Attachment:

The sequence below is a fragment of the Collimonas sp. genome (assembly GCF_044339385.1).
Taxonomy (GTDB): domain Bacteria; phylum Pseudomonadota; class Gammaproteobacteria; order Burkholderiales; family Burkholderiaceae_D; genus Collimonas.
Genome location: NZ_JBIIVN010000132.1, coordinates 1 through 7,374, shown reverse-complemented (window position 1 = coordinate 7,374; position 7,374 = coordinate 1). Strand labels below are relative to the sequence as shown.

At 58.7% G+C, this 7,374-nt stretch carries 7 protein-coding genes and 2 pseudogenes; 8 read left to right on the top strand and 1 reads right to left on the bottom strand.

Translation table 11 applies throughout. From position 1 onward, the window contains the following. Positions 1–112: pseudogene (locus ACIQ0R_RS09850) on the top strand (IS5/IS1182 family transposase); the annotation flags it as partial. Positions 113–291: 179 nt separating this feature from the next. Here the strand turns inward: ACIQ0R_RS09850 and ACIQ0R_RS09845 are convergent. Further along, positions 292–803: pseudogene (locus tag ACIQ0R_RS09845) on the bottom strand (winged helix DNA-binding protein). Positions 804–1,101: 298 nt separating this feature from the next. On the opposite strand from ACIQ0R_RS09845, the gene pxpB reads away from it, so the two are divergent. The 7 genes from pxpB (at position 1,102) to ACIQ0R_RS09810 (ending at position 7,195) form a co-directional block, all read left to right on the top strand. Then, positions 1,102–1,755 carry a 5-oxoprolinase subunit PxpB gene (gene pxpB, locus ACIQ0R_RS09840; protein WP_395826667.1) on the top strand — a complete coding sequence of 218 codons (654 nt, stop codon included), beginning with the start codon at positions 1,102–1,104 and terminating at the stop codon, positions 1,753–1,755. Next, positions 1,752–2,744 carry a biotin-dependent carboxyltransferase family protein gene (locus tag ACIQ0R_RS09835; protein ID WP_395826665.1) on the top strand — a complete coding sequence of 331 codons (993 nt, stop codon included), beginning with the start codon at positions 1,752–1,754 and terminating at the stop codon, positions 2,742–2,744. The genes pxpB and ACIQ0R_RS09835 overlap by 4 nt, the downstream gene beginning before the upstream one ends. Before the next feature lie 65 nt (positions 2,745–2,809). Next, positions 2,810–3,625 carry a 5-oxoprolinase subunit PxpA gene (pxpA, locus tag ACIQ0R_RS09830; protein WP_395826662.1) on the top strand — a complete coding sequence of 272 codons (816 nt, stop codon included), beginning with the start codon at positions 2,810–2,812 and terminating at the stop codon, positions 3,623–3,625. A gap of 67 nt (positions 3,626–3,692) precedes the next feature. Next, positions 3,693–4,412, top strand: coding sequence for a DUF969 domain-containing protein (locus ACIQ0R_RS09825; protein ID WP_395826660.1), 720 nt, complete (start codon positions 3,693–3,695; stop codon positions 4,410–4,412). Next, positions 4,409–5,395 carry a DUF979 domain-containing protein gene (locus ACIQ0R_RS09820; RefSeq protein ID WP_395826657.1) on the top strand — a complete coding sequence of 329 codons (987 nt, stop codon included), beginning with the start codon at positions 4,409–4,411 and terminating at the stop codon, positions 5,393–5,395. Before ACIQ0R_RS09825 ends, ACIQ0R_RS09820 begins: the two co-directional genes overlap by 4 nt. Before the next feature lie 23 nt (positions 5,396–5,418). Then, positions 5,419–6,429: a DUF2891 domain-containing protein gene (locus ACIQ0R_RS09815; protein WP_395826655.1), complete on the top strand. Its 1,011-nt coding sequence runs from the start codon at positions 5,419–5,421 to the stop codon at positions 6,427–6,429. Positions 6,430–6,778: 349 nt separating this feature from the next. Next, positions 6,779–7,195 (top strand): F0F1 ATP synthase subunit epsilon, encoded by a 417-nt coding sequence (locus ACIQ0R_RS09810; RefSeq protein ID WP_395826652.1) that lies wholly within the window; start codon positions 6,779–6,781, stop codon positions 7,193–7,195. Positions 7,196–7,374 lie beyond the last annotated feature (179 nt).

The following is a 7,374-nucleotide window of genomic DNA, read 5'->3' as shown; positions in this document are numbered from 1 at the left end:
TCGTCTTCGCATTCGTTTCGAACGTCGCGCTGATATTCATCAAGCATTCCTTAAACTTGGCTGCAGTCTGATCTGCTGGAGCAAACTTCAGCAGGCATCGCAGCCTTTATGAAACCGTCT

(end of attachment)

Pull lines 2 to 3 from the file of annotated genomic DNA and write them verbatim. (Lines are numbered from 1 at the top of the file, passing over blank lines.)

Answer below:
Taxonomy (GTDB): domain Bacteria; phylum Pseudomonadota; class Gammaproteobacteria; order Burkholderiales; family Burkholderiaceae_D; genus Collimonas.
Genome location: NZ_JBIIVN010000132.1, coordinates 1 through 7,374, shown reverse-complemented (window position 1 = coordinate 7,374; position 7,374 = coordinate 1). Strand labels below are relative to the sequence as shown.